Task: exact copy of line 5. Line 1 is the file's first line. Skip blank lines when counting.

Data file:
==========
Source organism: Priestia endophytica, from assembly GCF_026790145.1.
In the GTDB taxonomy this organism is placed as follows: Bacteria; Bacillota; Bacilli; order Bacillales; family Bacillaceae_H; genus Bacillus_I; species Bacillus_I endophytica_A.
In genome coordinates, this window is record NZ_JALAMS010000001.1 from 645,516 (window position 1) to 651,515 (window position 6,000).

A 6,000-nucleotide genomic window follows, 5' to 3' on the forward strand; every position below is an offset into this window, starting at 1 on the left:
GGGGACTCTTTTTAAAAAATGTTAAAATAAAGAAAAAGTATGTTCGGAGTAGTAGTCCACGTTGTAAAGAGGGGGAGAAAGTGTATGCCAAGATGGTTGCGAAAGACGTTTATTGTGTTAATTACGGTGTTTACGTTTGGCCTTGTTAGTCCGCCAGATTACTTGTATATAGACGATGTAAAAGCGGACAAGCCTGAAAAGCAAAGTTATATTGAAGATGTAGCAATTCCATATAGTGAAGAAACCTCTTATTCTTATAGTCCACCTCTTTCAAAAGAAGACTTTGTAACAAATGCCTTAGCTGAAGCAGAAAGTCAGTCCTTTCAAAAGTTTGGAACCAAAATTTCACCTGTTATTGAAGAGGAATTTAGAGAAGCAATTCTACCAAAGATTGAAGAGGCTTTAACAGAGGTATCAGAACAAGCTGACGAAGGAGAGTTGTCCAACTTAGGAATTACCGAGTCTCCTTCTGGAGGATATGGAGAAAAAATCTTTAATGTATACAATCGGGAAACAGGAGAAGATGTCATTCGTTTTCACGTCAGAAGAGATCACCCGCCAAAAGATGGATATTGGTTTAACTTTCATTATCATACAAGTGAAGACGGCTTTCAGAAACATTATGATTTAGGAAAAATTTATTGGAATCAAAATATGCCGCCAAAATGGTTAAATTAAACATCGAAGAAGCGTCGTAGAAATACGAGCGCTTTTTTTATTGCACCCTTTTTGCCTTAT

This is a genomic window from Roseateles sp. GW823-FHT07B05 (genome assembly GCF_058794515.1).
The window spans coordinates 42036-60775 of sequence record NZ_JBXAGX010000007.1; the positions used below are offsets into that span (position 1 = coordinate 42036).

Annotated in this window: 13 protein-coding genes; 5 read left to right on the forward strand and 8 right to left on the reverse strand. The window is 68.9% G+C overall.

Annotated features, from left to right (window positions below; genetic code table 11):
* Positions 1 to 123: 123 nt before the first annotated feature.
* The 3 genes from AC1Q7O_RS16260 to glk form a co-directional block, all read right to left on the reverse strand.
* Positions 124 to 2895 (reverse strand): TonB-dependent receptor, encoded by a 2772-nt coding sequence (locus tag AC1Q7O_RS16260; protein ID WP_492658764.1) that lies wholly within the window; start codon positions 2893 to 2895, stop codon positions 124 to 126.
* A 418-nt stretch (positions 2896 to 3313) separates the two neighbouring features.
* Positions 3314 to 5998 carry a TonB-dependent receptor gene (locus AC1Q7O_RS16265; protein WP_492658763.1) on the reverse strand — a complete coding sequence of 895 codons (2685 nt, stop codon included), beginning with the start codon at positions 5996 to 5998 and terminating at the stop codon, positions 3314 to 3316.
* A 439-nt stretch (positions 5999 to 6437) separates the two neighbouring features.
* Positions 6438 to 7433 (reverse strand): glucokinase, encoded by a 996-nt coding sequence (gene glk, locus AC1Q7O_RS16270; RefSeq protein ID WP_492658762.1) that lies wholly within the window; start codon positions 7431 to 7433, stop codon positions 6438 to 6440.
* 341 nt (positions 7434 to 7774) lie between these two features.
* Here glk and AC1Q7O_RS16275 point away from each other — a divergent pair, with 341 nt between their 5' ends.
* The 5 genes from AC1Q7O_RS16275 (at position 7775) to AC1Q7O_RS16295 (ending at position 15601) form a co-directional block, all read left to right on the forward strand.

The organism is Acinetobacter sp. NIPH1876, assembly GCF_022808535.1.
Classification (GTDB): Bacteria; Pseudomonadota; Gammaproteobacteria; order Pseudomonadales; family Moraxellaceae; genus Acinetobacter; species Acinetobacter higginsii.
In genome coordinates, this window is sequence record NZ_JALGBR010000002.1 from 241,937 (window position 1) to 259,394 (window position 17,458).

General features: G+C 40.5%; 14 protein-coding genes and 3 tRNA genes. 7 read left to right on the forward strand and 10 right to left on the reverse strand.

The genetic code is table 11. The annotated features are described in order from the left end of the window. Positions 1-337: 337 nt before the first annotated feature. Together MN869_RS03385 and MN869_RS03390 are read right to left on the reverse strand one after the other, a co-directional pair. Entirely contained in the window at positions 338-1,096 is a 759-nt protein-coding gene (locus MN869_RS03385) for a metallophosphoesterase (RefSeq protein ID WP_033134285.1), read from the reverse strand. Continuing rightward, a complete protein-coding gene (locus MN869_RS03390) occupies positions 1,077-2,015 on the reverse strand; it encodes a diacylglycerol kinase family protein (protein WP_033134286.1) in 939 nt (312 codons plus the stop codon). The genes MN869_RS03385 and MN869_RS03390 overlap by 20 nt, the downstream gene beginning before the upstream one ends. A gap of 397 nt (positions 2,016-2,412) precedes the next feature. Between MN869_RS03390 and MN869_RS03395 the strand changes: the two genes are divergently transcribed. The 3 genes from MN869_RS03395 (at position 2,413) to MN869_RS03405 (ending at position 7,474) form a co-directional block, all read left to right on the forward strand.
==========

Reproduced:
GGGGACTCTTTTTAAAAAATGTTAAAATAAAGAAAAAGTATGTTCGGAGTAGTAGTCCACGTTGTAAAGAGGGGGAGAAAGTGTATGCCAAGATGGTTGCGAAAGACGTTTATTGTGTTAATTACGGTGTTTACGTTTGGCCTTGTTAGTCCGCCAGATTACTTGTATATAGACGATGTAAAAGCGGACAAGCCTGAAAAGCAAAGTTATATTGAAGATGTAGCAATTCCATATAGTGAAGAAACCTCTTATTCTTATAGTCCACCTCTTTCAAAAGAAGACTTTGTAACAAATGCCTTAGCTGAAGCAGAAAGTCAGTCCTTTCAAAAGTTTGGAACCAAAATTTCACCTGTTATTGAAGAGGAATTTAGAGAAGCAATTCTACCAAAGATTGAAGAGGCTTTAACAGAGGTATCAGAACAAGCTGACGAAGGAGAGTTGTCCAACTTAGGAATTACCGAGTCTCCTTCTGGAGGATATGGAGAAAAAATCTTTAATGTATACAATCGGGAAACAGGAGAAGATGTCATTCGTTTTCACGTCAGAAGAGATCACCCGCCAAAAGATGGATATTGGTTTAACTTTCATTATCATACAAGTGAAGACGGCTTTCAGAAACATTATGATTTAGGAAAAATTTATTGGAATCAAAATATGCCGCCAAAATGGTTAAATTAAACATCGAAGAAGCGTCGTAGAAATACGAGCGCTTTTTTTATTGCACCCTTTTTGCCTTAT